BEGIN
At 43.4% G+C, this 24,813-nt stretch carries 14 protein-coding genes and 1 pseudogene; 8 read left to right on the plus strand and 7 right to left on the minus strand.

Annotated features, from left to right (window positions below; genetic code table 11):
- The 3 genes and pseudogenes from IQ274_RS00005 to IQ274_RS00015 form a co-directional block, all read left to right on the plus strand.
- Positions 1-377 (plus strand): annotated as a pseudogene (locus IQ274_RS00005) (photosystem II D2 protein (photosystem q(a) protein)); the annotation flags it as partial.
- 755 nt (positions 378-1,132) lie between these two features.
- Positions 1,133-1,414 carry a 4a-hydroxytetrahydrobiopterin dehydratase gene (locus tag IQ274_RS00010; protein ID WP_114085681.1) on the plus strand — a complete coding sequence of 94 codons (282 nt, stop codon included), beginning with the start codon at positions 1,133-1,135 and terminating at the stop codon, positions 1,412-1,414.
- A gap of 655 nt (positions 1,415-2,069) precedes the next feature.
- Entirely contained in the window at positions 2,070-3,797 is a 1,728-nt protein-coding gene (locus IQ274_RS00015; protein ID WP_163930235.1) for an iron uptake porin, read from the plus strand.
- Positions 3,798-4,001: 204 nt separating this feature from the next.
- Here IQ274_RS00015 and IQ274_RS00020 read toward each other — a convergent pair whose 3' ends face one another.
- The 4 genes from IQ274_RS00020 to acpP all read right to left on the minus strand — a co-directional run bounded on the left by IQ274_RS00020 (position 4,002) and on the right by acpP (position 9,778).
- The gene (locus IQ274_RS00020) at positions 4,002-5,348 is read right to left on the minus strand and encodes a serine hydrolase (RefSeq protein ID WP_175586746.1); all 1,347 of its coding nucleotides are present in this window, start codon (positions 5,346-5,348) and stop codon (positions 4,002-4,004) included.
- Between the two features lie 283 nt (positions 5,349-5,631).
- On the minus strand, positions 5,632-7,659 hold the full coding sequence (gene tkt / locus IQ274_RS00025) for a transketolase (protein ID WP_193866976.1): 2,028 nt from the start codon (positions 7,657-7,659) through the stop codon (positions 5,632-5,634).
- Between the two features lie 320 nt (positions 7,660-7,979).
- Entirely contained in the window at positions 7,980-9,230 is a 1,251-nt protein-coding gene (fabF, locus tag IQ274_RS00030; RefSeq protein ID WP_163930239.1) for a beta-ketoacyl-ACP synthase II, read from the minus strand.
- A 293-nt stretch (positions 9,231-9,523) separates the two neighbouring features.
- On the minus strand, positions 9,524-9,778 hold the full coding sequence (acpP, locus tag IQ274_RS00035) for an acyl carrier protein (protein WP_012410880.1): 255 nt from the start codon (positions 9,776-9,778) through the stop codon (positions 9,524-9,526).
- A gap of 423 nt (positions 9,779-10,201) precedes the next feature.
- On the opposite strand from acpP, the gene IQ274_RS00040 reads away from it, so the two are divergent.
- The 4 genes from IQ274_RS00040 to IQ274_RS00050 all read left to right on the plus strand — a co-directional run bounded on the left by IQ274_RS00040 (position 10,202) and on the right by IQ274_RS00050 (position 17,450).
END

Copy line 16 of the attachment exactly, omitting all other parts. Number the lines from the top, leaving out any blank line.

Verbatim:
- Entirely contained in the window at positions 7,980-9,230 is a 1,251-nt protein-coding gene (fabF, locus tag IQ274_RS00030; RefSeq protein ID WP_163930239.1) for a beta-ketoacyl-ACP synthase II, read from the minus strand.